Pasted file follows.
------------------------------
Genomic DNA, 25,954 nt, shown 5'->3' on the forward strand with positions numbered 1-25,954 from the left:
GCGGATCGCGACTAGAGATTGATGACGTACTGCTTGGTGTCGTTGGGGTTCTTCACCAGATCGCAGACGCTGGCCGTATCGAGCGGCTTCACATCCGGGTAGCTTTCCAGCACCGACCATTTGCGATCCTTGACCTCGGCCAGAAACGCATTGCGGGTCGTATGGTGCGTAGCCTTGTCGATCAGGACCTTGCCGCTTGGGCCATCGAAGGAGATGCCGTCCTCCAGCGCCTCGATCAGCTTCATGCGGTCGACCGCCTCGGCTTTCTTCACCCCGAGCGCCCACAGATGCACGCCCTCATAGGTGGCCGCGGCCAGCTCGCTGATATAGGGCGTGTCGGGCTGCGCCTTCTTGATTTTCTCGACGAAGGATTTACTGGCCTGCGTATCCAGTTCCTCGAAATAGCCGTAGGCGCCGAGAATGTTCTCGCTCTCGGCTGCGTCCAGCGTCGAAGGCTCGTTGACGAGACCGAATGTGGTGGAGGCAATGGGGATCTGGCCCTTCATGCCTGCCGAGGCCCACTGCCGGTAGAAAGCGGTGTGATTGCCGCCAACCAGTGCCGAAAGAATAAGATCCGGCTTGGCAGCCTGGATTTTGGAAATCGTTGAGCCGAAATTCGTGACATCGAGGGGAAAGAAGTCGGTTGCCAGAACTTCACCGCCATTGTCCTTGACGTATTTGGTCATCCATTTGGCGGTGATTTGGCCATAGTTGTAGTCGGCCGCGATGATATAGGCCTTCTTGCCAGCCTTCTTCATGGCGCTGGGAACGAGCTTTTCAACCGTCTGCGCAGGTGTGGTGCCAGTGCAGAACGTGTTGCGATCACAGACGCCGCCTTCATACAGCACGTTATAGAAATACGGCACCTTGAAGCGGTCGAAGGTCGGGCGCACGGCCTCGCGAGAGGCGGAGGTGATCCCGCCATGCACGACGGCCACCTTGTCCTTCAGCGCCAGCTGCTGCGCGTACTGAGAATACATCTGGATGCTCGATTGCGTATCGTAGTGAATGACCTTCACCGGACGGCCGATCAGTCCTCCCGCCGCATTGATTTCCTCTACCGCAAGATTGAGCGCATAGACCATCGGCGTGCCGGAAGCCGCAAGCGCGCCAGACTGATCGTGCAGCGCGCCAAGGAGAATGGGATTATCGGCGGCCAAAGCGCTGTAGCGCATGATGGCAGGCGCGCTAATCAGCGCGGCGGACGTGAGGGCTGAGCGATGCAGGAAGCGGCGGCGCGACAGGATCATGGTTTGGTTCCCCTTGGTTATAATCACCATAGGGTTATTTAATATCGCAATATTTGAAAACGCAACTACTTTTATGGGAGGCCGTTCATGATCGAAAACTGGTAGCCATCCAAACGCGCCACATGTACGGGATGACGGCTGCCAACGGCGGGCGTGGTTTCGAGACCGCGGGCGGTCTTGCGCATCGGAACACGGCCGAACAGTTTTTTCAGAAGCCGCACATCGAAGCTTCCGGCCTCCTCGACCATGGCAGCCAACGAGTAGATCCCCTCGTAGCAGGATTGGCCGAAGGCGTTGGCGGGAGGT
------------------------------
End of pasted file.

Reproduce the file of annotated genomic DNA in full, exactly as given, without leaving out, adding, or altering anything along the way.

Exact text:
Genomic DNA, 25,954 nt, shown 5'->3' on the forward strand with positions numbered 1-25,954 from the left:
GCGGATCGCGACTAGAGATTGATGACGTACTGCTTGGTGTCGTTGGGGTTCTTCACCAGATCGCAGACGCTGGCCGTATCGAGCGGCTTCACATCCGGGTAGCTTTCCAGCACCGACCATTTGCGATCCTTGACCTCGGCCAGAAACGCATTGCGGGTCGTATGGTGCGTAGCCTTGTCGATCAGGACCTTGCCGCTTGGGCCATCGAAGGAGATGCCGTCCTCCAGCGCCTCGATCAGCTTCATGCGGTCGACCGCCTCGGCTTTCTTCACCCCGAGCGCCCACAGATGCACGCCCTCATAGGTGGCCGCGGCCAGCTCGCTGATATAGGGCGTGTCGGGCTGCGCCTTCTTGATTTTCTCGACGAAGGATTTACTGGCCTGCGTATCCAGTTCCTCGAAATAGCCGTAGGCGCCGAGAATGTTCTCGCTCTCGGCTGCGTCCAGCGTCGAAGGCTCGTTGACGAGACCGAATGTGGTGGAGGCAATGGGGATCTGGCCCTTCATGCCTGCCGAGGCCCACTGCCGGTAGAAAGCGGTGTGATTGCCGCCAACCAGTGCCGAAAGAATAAGATCCGGCTTGGCAGCCTGGATTTTGGAAATCGTTGAGCCGAAATTCGTGACATCGAGGGGAAAGAAGTCGGTTGCCAGAACTTCACCGCCATTGTCCTTGACGTATTTGGTCATCCATTTGGCGGTGATTTGGCCATAGTTGTAGTCGGCCGCGATGATATAGGCCTTCTTGCCAGCCTTCTTCATGGCGCTGGGAACGAGCTTTTCAACCGTCTGCGCAGGTGTGGTGCCAGTGCAGAACGTGTTGCGATCACAGACGCCGCCTTCATACAGCACGTTATAGAAATACGGCACCTTGAAGCGGTCGAAGGTCGGGCGCACGGCCTCGCGAGAGGCGGAGGTGATCCCGCCATGCACGACGGCCACCTTGTCCTTCAGCGCCAGCTGCTGCGCGTACTGAGAATACATCTGGATGCTCGATTGCGTATCGTAGTGAATGACCTTCACCGGACGGCCGATCAGTCCTCCCGCCGCATTGATTTCCTCTACCGCAAGATTGAGCGCATAGACCATCGGCGTGCCGGAAGCCGCAAGCGCGCCAGACTGATCGTGCAGCGCGCCAAGGAGAATGGGATTATCGGCGGCCAAAGCGCTGTAGCGCATGATGGCAGGCGCGCTAATCAGCGCGGCGGACGTGAGGGCTGAGCGATGCAGGAAGCGGCGGCGCGACAGGATCATGGTTTGGTTCCCCTTGGTTATAATCACCATAGGGTTATTTAATATCGCAATATTTGAAAACGCAACTACTTTTATGGGAGGCCGTTCATGATCGAAAACTGGTAGCCATCCAAACGCGCCACATGTACGGGATGACGGCTGCCAACGGCGGGCGTGGTTTCGAGACCGCGGGCGGTCTTGCGCATCGGAACACGGCCGAACAGTTTTTTCAGAAGCCGCACATCGAAGCTTCCGGCCTCCTCGACCATGGCAGCCAACGAGTAGATCCCCTCGTAGCAGGATTGGCCGAAGGCGTTGGCGGGAGGT